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Abstract Onysko

Anglicisms as agents of word formation in German: the case of hybrid compound nouns

The German newsmagazine Der Spiegel of the year 2000 yields a vast amount of hybrid nominal compounds consisting of German and English terms. The following are merely a few examples of more than 12,000 hybrid compounds: Tagesjobs, Talk-Langweiler, Medienboom, Beziehungsstory, Patientenpool, Internetfalle, Designerdrogen, and Astronautenlook. While hybrid compounds are generally indicative of the dominance of compounding as a word formational process in German, the particular combination of an English borrowing and a native German noun allows for a closer investigation of the cognitive implications of compounding in German.

First of all, the functional position of the English noun in the compound is dependent on the degree of conceptual specificity. This underlies a distinction of determinant vs. determinatum prone anglicisms. Nominal anglicisms that occur evenly in both positions, i.e. neutral anglicisms, can show a switch between attributive and stative semantic qualities (cf. Party-Kanzler vs. Haus-Party). Secondly, the referential scope of the compound head evokes primary conceptual spaces of determination which relate to superordinate cognitive categories (e.g. time, location, purpose, medium, mode, and content). The head nominal anglicism –camp, for example, is determined by its purpose in Ausbildungscamp ('training camp'), and Expeditionscamp ('expedition camp'), by its agents in Flüchtlingscamp ('refugee camp') and Forschercamp ('researcher camp'), and by its location in Dschungelcamp ('jungle camp') and Wüstencamp ('desert camp').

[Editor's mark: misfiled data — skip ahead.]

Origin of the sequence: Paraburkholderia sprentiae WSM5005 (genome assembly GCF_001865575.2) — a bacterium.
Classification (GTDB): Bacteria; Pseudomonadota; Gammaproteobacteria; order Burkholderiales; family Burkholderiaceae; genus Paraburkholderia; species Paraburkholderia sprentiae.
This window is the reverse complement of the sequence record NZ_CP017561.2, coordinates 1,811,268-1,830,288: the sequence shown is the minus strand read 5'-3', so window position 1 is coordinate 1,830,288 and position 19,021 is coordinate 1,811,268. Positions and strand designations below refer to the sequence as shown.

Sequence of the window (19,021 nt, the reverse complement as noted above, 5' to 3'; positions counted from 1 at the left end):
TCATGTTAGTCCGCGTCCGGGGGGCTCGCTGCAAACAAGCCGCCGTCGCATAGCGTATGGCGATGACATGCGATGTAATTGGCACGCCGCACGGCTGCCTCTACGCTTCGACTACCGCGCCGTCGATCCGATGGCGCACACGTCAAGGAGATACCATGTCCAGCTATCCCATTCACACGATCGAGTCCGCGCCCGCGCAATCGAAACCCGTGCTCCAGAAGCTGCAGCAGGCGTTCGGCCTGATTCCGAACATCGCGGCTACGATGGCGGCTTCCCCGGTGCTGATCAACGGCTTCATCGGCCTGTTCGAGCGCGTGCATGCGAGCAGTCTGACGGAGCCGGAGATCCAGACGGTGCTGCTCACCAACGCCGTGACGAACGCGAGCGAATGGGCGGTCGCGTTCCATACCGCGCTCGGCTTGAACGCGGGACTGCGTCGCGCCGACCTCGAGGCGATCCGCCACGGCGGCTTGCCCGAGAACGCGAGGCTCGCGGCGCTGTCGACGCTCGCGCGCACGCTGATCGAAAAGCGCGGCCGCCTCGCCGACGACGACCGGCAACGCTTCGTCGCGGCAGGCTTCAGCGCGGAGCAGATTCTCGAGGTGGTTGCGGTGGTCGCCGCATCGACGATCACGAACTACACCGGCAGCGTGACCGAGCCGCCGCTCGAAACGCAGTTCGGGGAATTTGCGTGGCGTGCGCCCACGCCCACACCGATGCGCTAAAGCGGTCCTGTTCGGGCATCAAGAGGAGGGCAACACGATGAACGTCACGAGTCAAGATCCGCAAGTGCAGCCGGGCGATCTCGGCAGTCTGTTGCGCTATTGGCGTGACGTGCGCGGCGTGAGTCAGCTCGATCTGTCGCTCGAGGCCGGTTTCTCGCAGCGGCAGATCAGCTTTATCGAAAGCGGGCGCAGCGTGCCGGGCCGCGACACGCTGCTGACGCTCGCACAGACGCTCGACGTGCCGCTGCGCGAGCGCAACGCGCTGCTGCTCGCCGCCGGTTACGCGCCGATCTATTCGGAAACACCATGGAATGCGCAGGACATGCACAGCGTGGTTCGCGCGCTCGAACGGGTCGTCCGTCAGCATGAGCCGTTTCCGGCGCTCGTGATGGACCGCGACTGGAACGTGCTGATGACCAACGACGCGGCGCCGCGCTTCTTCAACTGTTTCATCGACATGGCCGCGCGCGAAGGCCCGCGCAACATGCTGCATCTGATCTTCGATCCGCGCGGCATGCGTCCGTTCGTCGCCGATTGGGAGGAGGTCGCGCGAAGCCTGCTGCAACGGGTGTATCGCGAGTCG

On the word formal level, the creation of hybrid compounds can involve the occurrence of a formative, which links the noun bases in the compound construction (e.g. Trainingsalltag). These formatives appear to be triggered by a combination of associative patterns and residual meaning of plurality and genitive case.

Altogether, the analysis of hybrid compound nouns in an extensive corpus of the newsmagazine Der Spiegel contributes to an understanding of cognitive mechanisms in the formation of compound nouns in German.